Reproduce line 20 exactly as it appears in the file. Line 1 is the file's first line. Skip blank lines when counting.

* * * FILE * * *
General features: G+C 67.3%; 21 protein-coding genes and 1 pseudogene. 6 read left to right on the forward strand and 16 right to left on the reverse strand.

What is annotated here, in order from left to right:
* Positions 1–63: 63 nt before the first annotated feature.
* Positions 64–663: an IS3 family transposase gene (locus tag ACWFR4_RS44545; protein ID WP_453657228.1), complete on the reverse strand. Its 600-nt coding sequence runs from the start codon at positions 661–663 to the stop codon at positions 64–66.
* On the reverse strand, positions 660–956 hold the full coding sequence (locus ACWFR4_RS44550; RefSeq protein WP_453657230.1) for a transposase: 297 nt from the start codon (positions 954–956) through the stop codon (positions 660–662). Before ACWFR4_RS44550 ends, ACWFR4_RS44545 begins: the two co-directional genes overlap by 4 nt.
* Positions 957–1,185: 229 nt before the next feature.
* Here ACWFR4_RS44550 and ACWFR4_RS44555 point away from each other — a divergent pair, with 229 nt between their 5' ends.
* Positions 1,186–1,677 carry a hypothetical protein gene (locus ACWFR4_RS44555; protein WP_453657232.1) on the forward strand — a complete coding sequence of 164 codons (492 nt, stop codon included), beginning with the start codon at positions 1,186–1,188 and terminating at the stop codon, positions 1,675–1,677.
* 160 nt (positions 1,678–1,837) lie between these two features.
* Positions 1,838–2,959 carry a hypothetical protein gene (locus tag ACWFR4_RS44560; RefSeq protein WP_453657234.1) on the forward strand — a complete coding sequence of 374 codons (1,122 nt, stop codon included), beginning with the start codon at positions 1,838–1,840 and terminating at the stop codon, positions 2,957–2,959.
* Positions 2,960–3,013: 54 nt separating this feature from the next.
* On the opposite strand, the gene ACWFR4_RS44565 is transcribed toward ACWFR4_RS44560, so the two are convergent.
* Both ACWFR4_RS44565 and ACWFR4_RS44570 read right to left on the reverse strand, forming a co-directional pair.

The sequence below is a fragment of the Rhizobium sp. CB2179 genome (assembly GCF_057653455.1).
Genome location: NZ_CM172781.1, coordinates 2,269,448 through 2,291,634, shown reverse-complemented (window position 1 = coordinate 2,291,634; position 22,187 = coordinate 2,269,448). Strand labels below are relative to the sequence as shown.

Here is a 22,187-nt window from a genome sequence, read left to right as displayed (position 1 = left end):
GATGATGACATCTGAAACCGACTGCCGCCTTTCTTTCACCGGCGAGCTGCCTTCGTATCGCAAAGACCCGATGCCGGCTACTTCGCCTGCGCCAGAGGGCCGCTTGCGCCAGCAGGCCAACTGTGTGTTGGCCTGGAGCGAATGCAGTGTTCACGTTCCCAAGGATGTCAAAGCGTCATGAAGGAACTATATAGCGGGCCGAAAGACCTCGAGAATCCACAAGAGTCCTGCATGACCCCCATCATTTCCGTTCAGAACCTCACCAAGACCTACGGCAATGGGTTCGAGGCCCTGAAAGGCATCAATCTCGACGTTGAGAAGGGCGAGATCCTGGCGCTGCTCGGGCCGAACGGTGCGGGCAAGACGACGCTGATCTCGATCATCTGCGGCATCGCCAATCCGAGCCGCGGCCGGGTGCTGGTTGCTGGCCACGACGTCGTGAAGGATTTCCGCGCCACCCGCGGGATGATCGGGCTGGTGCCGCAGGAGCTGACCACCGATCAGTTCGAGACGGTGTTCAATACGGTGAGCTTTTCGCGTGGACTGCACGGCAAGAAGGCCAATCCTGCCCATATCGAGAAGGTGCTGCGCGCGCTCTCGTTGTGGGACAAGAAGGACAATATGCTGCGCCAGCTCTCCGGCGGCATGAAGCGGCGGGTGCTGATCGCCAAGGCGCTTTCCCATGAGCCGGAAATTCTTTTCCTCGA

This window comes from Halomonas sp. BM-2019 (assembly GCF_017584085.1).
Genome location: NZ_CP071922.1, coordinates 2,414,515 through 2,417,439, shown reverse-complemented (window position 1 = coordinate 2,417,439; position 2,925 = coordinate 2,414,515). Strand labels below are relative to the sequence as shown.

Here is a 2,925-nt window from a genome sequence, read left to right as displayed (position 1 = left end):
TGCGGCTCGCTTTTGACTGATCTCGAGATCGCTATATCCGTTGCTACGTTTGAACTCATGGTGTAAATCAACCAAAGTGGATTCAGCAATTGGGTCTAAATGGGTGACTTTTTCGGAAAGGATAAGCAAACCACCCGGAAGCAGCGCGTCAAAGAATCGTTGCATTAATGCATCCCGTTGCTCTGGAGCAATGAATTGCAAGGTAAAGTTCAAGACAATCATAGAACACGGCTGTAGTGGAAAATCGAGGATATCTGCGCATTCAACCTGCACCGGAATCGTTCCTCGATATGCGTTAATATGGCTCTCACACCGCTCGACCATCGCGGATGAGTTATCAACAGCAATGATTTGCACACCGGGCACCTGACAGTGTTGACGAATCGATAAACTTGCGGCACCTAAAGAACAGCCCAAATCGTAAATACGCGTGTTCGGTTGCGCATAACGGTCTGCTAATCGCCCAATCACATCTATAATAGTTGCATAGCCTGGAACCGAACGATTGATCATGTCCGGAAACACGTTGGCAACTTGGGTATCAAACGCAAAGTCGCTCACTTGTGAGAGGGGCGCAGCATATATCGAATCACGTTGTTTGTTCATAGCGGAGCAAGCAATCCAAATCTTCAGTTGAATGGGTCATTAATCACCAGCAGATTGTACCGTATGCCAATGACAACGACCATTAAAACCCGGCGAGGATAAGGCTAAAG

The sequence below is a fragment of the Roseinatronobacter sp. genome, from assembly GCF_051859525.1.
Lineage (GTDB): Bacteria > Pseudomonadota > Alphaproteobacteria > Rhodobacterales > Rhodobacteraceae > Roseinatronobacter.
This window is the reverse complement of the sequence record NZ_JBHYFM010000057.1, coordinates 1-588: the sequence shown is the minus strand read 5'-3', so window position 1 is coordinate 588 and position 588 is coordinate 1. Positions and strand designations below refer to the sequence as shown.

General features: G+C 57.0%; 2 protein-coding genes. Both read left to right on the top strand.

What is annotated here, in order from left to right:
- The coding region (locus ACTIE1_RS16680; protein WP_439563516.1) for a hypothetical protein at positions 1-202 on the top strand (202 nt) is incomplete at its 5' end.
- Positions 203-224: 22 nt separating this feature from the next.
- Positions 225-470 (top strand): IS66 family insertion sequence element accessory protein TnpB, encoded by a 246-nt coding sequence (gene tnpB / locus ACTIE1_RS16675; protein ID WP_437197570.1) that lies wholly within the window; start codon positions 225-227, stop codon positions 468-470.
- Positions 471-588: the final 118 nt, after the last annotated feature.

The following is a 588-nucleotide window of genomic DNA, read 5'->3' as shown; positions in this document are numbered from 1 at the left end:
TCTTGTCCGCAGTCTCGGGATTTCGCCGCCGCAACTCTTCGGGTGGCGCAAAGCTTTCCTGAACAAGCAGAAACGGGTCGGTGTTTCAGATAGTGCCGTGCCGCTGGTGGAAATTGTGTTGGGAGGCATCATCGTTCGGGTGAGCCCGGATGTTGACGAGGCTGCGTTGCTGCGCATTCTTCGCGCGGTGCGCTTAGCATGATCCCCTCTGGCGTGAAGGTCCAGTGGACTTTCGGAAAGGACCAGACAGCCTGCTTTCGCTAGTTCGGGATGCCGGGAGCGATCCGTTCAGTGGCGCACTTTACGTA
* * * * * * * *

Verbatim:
Here is a 2,925-nt window from a genome sequence, read left to right as displayed (position 1 = left end):